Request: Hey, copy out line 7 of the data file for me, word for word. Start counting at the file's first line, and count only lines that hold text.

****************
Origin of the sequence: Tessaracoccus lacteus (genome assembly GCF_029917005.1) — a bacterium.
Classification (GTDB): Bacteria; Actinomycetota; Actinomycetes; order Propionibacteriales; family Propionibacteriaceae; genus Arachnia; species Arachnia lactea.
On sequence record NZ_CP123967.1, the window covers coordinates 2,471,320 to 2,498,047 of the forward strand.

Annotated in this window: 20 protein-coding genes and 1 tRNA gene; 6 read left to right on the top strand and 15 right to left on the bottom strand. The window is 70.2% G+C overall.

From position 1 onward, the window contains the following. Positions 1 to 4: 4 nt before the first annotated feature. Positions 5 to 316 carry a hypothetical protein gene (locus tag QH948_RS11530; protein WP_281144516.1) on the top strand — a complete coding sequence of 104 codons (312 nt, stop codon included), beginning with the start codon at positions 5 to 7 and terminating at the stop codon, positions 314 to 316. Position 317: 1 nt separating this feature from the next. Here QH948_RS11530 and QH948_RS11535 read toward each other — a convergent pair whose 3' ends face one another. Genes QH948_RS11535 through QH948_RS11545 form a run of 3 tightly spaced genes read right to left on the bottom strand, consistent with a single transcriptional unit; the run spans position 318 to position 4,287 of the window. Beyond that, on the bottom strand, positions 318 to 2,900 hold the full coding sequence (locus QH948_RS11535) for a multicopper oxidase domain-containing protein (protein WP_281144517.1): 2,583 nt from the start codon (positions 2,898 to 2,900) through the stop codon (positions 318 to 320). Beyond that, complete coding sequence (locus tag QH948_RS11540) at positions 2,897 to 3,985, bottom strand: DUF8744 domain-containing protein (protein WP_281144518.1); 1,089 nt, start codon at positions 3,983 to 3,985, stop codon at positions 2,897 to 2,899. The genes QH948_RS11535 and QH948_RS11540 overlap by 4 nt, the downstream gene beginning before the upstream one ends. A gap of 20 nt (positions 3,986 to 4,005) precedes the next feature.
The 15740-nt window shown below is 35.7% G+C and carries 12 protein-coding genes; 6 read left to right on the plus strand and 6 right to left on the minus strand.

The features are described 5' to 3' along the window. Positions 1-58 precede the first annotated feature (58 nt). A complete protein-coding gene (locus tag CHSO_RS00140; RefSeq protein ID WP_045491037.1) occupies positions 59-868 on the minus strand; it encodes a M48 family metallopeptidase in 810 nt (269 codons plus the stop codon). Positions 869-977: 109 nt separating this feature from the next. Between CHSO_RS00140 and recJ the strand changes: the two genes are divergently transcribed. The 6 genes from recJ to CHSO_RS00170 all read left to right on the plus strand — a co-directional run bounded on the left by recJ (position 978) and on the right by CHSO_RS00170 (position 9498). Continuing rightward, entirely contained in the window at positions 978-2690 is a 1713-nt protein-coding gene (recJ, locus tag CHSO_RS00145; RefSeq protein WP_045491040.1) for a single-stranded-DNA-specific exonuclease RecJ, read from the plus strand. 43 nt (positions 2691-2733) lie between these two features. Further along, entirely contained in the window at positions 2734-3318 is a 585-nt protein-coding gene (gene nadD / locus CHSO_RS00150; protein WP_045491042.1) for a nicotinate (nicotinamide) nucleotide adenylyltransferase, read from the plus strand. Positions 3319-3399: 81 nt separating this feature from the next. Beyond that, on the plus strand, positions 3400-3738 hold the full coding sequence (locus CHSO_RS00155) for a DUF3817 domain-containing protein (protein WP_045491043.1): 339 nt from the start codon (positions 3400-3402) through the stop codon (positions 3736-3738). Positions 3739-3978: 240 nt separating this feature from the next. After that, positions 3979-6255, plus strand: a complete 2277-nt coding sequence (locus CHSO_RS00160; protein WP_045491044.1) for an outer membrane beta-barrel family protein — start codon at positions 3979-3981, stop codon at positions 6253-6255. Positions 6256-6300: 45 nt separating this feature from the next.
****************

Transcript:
The features are described 5' to 3' along the window. Positions 1-58 precede the first annotated feature (58 nt). A complete protein-coding gene (locus tag CHSO_RS00140; RefSeq protein ID WP_045491037.1) occupies positions 59-868 on the minus strand; it encodes a M48 family metallopeptidase in 810 nt (269 codons plus the stop codon). Positions 869-977: 109 nt separating this feature from the next. Between CHSO_RS00140 and recJ the strand changes: the two genes are divergently transcribed. The 6 genes from recJ to CHSO_RS00170 all read left to right on the plus strand — a co-directional run bounded on the left by recJ (position 978) and on the right by CHSO_RS00170 (position 9498). Continuing rightward, entirely contained in the window at positions 978-2690 is a 1713-nt protein-coding gene (recJ, locus tag CHSO_RS00145; RefSeq protein WP_045491040.1) for a single-stranded-DNA-specific exonuclease RecJ, read from the plus strand. 43 nt (positions 2691-2733) lie between these two features. Further along, entirely contained in the window at positions 2734-3318 is a 585-nt protein-coding gene (gene nadD / locus CHSO_RS00150; protein WP_045491042.1) for a nicotinate (nicotinamide) nucleotide adenylyltransferase, read from the plus strand. Positions 3319-3399: 81 nt separating this feature from the next. Beyond that, on the plus strand, positions 3400-3738 hold the full coding sequence (locus CHSO_RS00155) for a DUF3817 domain-containing protein (protein WP_045491043.1): 339 nt from the start codon (positions 3400-3402) through the stop codon (positions 3736-3738). Positions 3739-3978: 240 nt separating this feature from the next. After that, positions 3979-6255, plus strand: a complete 2277-nt coding sequence (locus CHSO_RS00160; protein WP_045491044.1) for an outer membrane beta-barrel family protein — start codon at positions 3979-3981, stop codon at positions 6253-6255. Positions 6256-6300: 45 nt separating this feature from the next.